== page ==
Again, another quick hit (unrefined).
I get what you're saying there, but these things are not a terrible idea in general. By way of Example, I think that a Gondola between a West Station (and the expanded Harvard Campus/InnovationDistrict of 2025) and Kendall would be much cheaper than Grand Junction and might be a really efficient and quick way to move people across the River (so cheap in fact, that it could easily be paid for by Harvard - we should have put that in the deal for the Turnpike land).
In any case, I think that they are a particularly viable option for dealing with our terrible trans-Charles transit situation. Hell, they would be viable from downtown to right in the middle of Logan (as opposed to getting to a boat dock, etc.) (clearing ship traffic shouldn't be a problem and at the same time, staying under the relevant departure and landing surfaces at Logan would be okay, too).
Hell, even so called "developing countries" have these. (Yes, I understand that the topography played a role in La Paz deciding to build its gondola).
Probably the better example to go with is the Tram in NYC connecting Manhattan to Roosevelt Island.
Perhaps, but trams don't work very well for high demand times (which would be a lot of the time). Just ask anyone who has ever waited for the tram at Jay Peak on a Saturday with 2 feet of new snow, but there is a biting wind and it's -10F. I imagine the situation at a West Station would be far, far worse from a congestion standpoint. A gondola has much higher throughput.
You just love showing that video off, Elmer :)
Have you ever rode it?
I have.. it's.. interesting. Reminds me of Disney.
In the 1970's, the voters of Dade County realized that attempting to add additional lanes to I-95 would never solve Miami's traffic problems. So they voted to fund the construction of a completely new rapid-transit system that was ultimately called MetroRail.
Unfortunately, before construction began, short-sighted NIMBY-ism by neighborhoods in the direct, logical corridor paralleling I-95, forced the route into an impractical, contorted, meandering path through the worst areas of town.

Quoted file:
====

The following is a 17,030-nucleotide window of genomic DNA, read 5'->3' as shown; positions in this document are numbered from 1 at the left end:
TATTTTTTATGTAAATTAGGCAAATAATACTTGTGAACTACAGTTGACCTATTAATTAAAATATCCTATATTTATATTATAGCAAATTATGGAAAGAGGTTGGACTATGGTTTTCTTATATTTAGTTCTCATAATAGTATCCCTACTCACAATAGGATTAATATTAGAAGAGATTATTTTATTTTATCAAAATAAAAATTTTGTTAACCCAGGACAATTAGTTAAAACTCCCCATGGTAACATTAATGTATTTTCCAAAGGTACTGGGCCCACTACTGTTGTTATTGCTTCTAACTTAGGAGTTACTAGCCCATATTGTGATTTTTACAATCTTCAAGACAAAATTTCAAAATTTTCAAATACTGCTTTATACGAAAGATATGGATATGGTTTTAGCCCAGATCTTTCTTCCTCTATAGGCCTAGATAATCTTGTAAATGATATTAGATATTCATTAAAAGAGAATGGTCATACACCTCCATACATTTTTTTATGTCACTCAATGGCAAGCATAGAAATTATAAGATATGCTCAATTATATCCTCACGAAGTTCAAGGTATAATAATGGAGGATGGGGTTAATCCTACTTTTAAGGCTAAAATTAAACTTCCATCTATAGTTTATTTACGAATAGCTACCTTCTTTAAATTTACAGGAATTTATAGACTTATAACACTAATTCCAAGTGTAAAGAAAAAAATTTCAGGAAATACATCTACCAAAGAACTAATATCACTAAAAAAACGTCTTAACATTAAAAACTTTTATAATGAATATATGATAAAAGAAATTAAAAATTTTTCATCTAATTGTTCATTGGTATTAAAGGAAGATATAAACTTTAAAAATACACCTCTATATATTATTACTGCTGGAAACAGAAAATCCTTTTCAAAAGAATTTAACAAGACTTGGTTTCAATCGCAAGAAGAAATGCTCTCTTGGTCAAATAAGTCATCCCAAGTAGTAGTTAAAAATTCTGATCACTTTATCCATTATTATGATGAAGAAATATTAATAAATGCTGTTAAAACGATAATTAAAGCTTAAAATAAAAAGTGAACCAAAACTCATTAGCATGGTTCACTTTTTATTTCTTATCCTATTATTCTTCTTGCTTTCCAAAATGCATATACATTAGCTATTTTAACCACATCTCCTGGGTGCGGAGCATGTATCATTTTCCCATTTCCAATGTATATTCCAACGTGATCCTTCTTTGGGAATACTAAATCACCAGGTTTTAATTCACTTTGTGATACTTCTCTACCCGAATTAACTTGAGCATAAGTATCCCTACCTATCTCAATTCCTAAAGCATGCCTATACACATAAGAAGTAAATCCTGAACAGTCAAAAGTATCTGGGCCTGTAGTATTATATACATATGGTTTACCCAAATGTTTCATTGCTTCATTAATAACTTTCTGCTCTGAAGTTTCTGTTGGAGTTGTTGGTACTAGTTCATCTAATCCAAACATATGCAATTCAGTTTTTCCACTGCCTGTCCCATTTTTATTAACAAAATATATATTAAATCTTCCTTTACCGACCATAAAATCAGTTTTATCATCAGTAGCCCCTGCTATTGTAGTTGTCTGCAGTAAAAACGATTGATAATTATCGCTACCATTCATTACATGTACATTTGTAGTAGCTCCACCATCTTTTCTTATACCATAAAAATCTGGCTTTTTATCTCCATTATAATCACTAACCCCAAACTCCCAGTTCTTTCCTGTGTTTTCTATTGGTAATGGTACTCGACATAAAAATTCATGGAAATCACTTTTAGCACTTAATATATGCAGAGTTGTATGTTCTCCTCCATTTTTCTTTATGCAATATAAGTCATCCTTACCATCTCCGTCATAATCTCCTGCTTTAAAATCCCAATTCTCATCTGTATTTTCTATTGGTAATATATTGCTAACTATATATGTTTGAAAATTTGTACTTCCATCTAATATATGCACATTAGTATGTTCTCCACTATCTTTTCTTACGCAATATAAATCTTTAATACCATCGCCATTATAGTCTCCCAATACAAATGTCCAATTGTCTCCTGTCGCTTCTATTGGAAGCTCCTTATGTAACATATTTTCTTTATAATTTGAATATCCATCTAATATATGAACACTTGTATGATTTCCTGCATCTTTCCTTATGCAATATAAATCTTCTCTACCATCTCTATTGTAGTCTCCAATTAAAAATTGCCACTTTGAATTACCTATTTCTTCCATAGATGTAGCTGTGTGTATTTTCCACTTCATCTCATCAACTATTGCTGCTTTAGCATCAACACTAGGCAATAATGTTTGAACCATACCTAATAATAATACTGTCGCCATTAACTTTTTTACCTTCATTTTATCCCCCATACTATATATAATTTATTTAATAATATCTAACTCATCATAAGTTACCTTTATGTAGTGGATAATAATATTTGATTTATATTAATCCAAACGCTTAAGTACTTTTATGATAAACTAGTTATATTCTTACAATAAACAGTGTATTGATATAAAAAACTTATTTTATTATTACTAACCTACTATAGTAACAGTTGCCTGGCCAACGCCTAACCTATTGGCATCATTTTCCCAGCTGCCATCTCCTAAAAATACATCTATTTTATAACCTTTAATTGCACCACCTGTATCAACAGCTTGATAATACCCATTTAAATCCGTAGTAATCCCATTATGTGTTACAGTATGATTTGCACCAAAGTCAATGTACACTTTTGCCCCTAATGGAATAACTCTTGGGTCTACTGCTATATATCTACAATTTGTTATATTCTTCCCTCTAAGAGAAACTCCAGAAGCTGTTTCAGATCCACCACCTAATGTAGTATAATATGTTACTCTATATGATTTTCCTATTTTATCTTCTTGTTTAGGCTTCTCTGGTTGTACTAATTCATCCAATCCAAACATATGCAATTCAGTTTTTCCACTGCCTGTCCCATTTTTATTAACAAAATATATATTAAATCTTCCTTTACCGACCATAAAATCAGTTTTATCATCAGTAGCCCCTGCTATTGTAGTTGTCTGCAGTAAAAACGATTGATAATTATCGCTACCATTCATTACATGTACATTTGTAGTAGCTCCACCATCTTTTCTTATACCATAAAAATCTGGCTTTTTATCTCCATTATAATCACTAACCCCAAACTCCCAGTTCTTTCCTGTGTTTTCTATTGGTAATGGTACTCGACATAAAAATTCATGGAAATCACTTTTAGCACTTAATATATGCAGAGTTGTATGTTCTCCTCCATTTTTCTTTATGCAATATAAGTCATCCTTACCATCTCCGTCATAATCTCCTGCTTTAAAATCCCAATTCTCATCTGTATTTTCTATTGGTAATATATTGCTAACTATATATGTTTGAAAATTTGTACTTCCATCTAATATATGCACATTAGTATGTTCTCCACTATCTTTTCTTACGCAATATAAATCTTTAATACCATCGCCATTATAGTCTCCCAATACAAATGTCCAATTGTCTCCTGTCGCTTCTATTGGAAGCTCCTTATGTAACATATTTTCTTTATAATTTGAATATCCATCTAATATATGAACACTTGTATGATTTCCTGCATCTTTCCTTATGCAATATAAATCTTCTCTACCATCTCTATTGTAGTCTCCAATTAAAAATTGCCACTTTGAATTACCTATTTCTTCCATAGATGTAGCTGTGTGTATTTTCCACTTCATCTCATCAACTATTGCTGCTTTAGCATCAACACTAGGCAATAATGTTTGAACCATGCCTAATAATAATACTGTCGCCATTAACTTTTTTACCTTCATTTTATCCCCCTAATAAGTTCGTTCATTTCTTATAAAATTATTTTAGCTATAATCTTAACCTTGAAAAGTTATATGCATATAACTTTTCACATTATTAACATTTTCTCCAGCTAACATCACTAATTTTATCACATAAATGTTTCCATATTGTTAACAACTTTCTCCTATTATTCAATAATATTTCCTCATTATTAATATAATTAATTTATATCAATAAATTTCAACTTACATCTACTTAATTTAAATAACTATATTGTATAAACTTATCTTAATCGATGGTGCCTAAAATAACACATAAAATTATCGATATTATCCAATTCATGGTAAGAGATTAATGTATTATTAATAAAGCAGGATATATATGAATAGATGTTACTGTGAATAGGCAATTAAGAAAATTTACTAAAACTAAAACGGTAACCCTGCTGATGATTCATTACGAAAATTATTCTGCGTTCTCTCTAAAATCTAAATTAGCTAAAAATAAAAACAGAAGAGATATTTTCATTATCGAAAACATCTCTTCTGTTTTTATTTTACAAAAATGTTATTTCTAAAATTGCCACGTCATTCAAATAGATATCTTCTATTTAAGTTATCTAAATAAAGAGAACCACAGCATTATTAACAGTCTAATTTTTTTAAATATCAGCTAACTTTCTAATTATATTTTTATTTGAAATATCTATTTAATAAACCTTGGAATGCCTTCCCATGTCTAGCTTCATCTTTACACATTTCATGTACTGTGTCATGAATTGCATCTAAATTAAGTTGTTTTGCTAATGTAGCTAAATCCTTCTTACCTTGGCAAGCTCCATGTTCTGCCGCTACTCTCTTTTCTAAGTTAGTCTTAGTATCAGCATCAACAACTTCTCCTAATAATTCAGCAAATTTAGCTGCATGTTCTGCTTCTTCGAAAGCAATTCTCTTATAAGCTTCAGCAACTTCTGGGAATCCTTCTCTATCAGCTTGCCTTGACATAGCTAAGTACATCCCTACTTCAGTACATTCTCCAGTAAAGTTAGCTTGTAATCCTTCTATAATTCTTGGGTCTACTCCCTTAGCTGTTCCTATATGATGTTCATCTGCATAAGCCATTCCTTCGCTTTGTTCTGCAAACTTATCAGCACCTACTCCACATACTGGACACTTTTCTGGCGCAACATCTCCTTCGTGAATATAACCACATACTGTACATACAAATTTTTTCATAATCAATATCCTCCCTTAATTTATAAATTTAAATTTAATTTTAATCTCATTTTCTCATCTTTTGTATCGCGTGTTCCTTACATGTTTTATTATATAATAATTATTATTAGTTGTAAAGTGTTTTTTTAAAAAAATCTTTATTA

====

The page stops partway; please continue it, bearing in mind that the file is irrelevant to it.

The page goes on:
I watched the whole thing being built with great anticipation, and of course, tried it out on the very first day it opened. Beautiful, air-conditioned trains and nice stations, but it just didn't go from where anyone lived to where anyone wanted to go.
The MetroMover system in my video was completed a year or two later. It's much smaller in scale than MetroRail; the automated cars run in two or three different loops around downtown Miami, with connections to MetroRail at a couple of stations. When it opened, MetroMover cost a quarter to ride, but now it's free. MetroMover is very practical as a feeder system, to whisk passengers inside the urban core to and from the MetroRail rapid-transit system.
MetroRail was eventually extended to the airport, but never north to serve the huge volume of commuters coming from Ft. Lauderdale. Since MetroRail originally opened, several projects have added additional lanes to I-95 over the years, but the traffic is worse than ever!
Might as well do the N/S link with duckboats.
But it still won't solve the lack of connectivity between sides. Downeaster trains could go right through to New York and DC, and even more importantly, northside Commuter Rail trains would be able to connect with southside destinations and vice-versa, opening up hundreds of destination pairs (IE, one could take a train from Lowell to Ruggles, Salem to Brockton, Providence to Malden or Canton to Concord), eliminating connection-related stress on the subway system and even on the roadway systems in the whole metro area. This is a win-win and will certainly pay for itself.
I was being flip with the gondola suggesting although as pointed out above, there are probably some good places for them as an alternative, like maybe from Charlestown to Chelsea or something? Up under the Tobin?
A zip line from South Station to the water front along the Greenway would be amusing...
Which trains would be using the tunnel(s)? Subway? Which line(s)? North or South Station would be off the current path of all the current lines so would a spur (Red Line to North Station or Green Line to South Station for example) be necessary? Commuter Rail? It'd be nice for South Shore people to have a single seat ride to North Station and same for North Shore and South Station but realistically how many people would be affected?
A N-S link would turn all of the commuter rails lines into full length tracks, Ie Plymouth to Lowell, etc. It wouldn't affect subway tracking.